By Rashad Mulla, Broadside Correspondent

George Mason University is targeting an untapped group for private financial support: undergraduate seniors.

Through the Patriot Pigs program, a first-year project of the Office of Annual Giving, seniors are encouraged to collect spare change in a green piggy bank issued by Mason and give the funds to the school. So far, the school has distributed 4,000 piggy banks and received more than $1,000 from the approximately 100 already turned in, said Jewelle Daquin, assistant director at the Office of Annual Giving.

The program is optional, and the school accepts donations of any amount. Patriot Pig donations, like regular private donations, can be restricted or allocated to the department or program of the donor’s choice.

Student reaction has been mixed. Combined with rising tuition costs and other mandatory fees, some students disagree with the premise of the program — asking undergraduates, many of whom do not have full-time jobs, for money.

“I feel like paying for tuition and the other fees for labs should be enough funding, alongside state and alumni contributions,” said Adam Katkhouda, a senior accounting major. “I don’t think they’re asking the right people. Undergraduates are not that well-off.”

Chuck Soo-Hoo, a senior film and video studies major, said the roles should be reversed and the school should be doing more to help its graduating class.

“If the school asks me to donate money out of my own pocket, I just can’t, because I don’t have the cash for it,” he said. “I wouldn’t ask the graduating
class to donate money. They should target another group.”

In an informal survey completed by 60 Mason undergraduates, 53 students said they were unable or unwilling to donate to the school this year, due to their financial situations. However, 32 students said they would consider donating after graduation.

With the Patriot Pigs program, Mason hopes to emphasize the importance of donating to the school as a senior, Daquin said.

“We are trying to get seniors to give back before they transition to the alumni phase,” she said. “Making a gift back to the university is helping someone else move forward. It’s important to leave your mark wherever you are.”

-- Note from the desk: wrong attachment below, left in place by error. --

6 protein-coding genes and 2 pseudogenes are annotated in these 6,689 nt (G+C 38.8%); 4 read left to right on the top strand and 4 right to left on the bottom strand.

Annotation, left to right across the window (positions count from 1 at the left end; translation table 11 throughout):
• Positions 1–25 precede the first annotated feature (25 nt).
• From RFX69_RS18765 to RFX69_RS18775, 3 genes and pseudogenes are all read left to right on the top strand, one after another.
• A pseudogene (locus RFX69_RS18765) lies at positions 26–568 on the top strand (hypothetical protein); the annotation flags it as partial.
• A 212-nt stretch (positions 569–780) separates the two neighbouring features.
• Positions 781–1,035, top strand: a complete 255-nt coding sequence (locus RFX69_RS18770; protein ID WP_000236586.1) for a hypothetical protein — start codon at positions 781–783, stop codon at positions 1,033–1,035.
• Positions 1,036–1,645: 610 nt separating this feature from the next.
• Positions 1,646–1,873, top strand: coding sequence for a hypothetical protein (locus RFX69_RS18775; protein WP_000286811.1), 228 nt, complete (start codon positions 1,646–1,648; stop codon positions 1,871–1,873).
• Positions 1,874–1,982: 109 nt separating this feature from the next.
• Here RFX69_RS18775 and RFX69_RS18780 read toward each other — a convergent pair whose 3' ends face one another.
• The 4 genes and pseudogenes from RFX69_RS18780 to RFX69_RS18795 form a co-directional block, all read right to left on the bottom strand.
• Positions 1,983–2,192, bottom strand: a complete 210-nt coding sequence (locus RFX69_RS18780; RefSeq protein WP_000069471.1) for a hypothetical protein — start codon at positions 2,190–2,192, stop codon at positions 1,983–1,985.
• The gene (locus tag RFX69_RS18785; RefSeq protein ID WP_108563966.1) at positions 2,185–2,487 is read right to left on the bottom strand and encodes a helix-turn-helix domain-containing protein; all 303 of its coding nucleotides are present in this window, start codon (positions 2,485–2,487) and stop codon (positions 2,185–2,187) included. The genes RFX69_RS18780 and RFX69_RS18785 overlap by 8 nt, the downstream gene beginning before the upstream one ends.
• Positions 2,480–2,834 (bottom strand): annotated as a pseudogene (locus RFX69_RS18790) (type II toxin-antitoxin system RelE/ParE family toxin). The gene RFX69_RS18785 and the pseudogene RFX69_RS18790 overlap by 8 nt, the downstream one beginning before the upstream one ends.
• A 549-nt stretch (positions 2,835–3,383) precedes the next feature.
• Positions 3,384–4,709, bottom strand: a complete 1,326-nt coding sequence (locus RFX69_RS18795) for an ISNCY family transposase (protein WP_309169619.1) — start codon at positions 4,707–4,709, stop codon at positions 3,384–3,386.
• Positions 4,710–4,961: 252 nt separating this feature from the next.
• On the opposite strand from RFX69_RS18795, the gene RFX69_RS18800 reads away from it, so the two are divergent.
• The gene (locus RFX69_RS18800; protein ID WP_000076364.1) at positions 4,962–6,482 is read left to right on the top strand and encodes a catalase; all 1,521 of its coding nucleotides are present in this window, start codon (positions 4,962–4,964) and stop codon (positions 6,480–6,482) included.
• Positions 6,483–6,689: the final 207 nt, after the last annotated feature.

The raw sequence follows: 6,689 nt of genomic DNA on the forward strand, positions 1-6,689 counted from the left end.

Some students, who have donated to specific Mason programs, agree with this sentiment.

“The closer you are to the university, the more inclined you are to give back,” said Student Government Vice President Tyler King, a senior finance major. “Once you graduate, go off working, move away and get new friends, Mason will be but a memory.”

The Patriot Pigs program is part of a larger initiative to get seniors to donate to the school. According to Nell Barnes, associate director of the Office of Annual Giving, 148 seniors donated last year, and a handful have donated this year.

As Mason has suffered from severe budget cuts, private support has become more important.

“The cuts are the result of state revenues being less than anticipated over the last few years,” said Donna Kidd, associate vice president for the Office of Budget and Planning. “So reductions have had to occur in the allocations to state agencies.”

To absorb the 15 percent general fund budget cut in fiscal year 2010, the university reduced administrative unit budgets, on average, by 1.7 – 2 percent and academic unit budgets, on average, by 1.5 percent. Since fiscal year 2008, the state has slashed the university’s general fund budget by 35 percent, or $45.3 million.

Mason received a school record of $34.5 million in private donations the last fiscal year. This year, as of Feb. 28, private funding has netted the school more than $42 million in gifts and pledges.

However, private funding fluctuates yearly and does not single handedly offset the budget cuts, said Marc Broderick, vice president for University Development and Alumni Affairs. This is where the Patriot Pigs program comes in.

“The value of students supporting the university is priceless,” said Broderick.